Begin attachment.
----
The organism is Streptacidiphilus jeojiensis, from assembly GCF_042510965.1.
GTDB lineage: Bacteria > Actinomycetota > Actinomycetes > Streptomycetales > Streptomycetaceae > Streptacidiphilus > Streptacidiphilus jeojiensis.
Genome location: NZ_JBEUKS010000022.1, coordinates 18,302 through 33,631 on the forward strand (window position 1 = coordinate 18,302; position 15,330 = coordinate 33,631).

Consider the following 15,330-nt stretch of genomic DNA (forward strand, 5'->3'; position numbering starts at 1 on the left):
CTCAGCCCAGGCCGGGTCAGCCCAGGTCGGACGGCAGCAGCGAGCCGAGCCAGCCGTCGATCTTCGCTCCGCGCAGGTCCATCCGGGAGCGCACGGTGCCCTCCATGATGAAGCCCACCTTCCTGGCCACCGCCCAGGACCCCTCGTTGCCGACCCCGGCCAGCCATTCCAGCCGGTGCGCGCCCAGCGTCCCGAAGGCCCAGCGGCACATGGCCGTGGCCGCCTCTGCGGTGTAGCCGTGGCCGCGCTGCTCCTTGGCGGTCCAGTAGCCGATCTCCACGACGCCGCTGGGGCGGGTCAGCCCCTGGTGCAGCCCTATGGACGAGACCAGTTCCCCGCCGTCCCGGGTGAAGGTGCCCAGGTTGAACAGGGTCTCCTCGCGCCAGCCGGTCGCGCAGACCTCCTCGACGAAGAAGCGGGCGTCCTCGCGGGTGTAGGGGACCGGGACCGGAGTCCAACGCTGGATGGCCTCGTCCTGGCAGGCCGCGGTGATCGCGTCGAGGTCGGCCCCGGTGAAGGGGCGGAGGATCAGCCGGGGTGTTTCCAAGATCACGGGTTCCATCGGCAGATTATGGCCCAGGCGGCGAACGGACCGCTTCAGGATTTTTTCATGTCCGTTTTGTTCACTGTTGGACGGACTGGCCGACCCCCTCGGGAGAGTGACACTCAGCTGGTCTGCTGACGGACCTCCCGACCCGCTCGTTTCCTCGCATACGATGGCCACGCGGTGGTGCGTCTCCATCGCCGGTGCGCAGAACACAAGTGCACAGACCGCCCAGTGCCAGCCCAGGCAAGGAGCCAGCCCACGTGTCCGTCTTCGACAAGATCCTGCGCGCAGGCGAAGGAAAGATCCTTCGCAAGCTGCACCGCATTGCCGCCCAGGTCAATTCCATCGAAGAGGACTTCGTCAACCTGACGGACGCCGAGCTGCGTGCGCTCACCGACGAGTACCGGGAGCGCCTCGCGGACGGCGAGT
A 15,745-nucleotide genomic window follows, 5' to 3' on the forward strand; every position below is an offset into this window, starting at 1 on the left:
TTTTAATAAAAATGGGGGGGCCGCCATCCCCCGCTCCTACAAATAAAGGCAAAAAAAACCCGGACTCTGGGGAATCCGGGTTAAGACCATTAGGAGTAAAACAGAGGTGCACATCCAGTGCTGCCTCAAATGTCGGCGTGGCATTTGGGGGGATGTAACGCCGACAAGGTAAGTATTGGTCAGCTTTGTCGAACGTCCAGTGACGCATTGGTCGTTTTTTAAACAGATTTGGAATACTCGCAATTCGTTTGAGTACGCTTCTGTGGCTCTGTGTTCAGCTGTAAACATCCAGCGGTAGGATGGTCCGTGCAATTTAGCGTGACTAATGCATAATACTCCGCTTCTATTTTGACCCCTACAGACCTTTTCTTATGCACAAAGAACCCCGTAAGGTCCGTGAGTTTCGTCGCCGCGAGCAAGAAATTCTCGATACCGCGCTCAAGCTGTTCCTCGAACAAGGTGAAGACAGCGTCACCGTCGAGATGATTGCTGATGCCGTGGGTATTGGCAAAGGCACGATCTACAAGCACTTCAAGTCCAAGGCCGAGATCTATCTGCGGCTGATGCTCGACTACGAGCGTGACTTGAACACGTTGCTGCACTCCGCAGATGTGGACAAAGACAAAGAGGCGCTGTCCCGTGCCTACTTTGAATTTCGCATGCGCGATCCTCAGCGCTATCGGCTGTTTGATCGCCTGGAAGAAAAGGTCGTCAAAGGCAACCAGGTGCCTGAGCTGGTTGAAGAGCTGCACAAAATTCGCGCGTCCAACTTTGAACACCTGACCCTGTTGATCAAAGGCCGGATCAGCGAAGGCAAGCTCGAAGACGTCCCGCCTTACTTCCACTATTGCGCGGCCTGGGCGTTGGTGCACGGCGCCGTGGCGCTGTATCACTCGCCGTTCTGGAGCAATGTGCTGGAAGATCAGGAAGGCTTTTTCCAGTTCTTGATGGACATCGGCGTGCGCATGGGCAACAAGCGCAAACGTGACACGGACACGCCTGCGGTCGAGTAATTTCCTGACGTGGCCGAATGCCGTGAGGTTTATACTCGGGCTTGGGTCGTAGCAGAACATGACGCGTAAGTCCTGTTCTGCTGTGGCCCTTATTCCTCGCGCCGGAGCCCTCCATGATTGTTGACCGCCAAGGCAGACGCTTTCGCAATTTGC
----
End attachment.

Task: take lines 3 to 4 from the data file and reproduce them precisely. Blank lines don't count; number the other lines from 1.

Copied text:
Genome location: NZ_JBEUKS010000022.1, coordinates 18,302 through 33,631 on the forward strand (window position 1 = coordinate 18,302; position 15,330 = coordinate 33,631).

Consider the following 15,330-nt stretch of genomic DNA (forward strand, 5'->3'; position numbering starts at 1 on the left):